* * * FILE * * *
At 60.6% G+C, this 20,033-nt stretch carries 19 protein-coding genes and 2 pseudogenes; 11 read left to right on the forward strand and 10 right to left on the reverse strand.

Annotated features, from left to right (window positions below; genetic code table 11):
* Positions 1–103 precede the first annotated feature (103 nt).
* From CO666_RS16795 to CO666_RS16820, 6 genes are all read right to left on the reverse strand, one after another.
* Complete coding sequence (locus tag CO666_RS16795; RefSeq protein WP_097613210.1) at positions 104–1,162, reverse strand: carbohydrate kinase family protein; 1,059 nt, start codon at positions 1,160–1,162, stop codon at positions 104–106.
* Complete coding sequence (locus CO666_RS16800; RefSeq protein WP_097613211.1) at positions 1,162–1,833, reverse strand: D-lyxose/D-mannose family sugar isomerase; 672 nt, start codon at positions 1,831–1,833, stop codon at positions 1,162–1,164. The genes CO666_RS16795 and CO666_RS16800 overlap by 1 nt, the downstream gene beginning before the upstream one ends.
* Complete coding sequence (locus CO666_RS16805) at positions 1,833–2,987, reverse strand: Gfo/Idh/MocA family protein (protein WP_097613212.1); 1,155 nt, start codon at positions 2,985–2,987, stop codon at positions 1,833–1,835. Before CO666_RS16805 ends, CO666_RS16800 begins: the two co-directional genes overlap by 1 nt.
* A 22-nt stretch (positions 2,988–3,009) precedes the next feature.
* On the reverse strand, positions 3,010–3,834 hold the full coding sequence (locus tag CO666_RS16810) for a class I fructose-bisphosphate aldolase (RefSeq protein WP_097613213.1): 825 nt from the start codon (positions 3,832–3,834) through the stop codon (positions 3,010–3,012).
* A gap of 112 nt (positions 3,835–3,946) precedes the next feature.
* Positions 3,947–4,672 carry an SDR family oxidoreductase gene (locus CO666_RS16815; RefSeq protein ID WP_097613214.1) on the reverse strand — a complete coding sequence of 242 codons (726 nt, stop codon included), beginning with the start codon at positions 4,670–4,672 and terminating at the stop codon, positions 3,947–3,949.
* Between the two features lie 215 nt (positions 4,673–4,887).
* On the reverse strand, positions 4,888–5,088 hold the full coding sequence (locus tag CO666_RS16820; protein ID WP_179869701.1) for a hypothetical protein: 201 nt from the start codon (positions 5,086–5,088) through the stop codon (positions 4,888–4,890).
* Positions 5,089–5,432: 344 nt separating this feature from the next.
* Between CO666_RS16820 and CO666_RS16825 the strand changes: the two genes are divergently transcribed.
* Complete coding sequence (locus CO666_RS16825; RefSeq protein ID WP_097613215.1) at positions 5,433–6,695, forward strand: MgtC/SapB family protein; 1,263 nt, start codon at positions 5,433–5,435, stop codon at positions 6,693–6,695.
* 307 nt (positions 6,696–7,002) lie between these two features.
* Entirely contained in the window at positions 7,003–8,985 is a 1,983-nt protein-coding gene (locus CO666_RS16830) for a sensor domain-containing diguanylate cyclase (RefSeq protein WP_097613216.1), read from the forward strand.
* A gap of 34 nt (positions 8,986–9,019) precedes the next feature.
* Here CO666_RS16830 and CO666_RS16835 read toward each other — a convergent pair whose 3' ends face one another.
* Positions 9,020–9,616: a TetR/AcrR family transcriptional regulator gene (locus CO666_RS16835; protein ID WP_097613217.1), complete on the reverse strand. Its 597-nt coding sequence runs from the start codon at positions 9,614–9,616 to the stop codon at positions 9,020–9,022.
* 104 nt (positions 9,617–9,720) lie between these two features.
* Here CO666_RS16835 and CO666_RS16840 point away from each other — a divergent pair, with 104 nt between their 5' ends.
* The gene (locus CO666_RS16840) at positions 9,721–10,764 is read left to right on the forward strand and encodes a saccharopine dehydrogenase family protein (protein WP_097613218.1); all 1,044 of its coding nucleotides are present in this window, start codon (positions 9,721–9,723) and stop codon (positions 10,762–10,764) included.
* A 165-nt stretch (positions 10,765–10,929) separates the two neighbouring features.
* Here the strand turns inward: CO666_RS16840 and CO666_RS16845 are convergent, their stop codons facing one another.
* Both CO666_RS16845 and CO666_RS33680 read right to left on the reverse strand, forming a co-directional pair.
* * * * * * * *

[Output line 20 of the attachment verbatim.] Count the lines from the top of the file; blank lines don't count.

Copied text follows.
* Here CO666_RS16830 and CO666_RS16835 read toward each other — a convergent pair whose 3' ends face one another.